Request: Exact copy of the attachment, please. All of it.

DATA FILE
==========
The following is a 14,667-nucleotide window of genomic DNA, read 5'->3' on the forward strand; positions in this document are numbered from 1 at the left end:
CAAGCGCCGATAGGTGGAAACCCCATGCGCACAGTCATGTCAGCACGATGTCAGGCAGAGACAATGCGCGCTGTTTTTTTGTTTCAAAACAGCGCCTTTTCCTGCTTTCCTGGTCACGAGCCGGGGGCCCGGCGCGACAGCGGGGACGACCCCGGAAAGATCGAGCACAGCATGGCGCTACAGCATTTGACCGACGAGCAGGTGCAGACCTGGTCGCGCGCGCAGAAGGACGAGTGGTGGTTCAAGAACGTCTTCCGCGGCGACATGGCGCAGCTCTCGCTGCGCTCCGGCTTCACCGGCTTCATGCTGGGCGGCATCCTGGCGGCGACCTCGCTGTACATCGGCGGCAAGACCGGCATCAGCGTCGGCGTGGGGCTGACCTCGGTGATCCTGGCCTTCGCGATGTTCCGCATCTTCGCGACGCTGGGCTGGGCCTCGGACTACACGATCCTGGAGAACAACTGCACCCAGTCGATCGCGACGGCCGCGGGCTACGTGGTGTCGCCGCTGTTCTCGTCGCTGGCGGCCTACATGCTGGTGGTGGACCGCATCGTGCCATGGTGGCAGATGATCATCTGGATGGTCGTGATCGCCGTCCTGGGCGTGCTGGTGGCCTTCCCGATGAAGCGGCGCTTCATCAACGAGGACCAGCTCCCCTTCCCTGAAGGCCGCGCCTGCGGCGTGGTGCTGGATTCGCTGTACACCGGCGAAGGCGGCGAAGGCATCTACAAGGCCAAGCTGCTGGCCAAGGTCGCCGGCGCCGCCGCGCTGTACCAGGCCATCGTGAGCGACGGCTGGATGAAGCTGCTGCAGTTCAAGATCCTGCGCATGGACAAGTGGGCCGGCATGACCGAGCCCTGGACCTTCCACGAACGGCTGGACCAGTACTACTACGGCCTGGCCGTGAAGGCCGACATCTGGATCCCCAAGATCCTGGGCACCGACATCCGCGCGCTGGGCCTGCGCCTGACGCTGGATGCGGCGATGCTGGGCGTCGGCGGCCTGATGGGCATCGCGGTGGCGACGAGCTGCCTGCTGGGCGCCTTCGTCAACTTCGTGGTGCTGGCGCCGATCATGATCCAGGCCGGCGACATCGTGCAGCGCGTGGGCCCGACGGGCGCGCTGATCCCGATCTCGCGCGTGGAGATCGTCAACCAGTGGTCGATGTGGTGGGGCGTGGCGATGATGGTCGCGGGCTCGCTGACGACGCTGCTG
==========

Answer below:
The following is a 14,667-nucleotide window of genomic DNA, read 5'->3' on the forward strand; positions in this document are numbered from 1 at the left end:
CAAGCGCCGATAGGTGGAAACCCCATGCGCACAGTCATGTCAGCACGATGTCAGGCAGAGACAATGCGCGCTGTTTTTTTGTTTCAAAACAGCGCCTTTTCCTGCTTTCCTGGTCACGAGCCGGGGGCCCGGCGCGACAGCGGGGACGACCCCGGAAAGATCGAGCACAGCATGGCGCTACAGCATTTGACCGACGAGCAGGTGCAGACCTGGTCGCGCGCGCAGAAGGACGAGTGGTGGTTCAAGAACGTCTTCCGCGGCGACATGGCGCAGCTCTCGCTGCGCTCCGGCTTCACCGGCTTCATGCTGGGCGGCATCCTGGCGGCGACCTCGCTGTACATCGGCGGCAAGACCGGCATCAGCGTCGGCGTGGGGCTGACCTCGGTGATCCTGGCCTTCGCGATGTTCCGCATCTTCGCGACGCTGGGCTGGGCCTCGGACTACACGATCCTGGAGAACAACTGCACCCAGTCGATCGCGACGGCCGCGGGCTACGTGGTGTCGCCGCTGTTCTCGTCGCTGGCGGCCTACATGCTGGTGGTGGACCGCATCGTGCCATGGTGGCAGATGATCATCTGGATGGTCGTGATCGCCGTCCTGGGCGTGCTGGTGGCCTTCCCGATGAAGCGGCGCTTCATCAACGAGGACCAGCTCCCCTTCCCTGAAGGCCGCGCCTGCGGCGTGGTGCTGGATTCGCTGTACACCGGCGAAGGCGGCGAAGGCATCTACAAGGCCAAGCTGCTGGCCAAGGTCGCCGGCGCCGCCGCGCTGTACCAGGCCATCGTGAGCGACGGCTGGATGAAGCTGCTGCAGTTCAAGATCCTGCGCATGGACAAGTGGGCCGGCATGACCGAGCCCTGGACCTTCCACGAACGGCTGGACCAGTACTACTACGGCCTGGCCGTGAAGGCCGACATCTGGATCCCCAAGATCCTGGGCACCGACATCCGCGCGCTGGGCCTGCGCCTGACGCTGGATGCGGCGATGCTGGGCGTCGGCGGCCTGATGGGCATCGCGGTGGCGACGAGCTGCCTGCTGGGCGCCTTCGTCAACTTCGTGGTGCTGGCGCCGATCATGATCCAGGCCGGCGACATCGTGCAGCGCGTGGGCCCGACGGGCGCGCTGATCCCGATCTCGCGCGTGGAGATCGTCAACCAGTGGTCGATGTGGTGGGGCGTGGCGATGATGGTCGCGGGCTCGCTGACGACGCTGCTG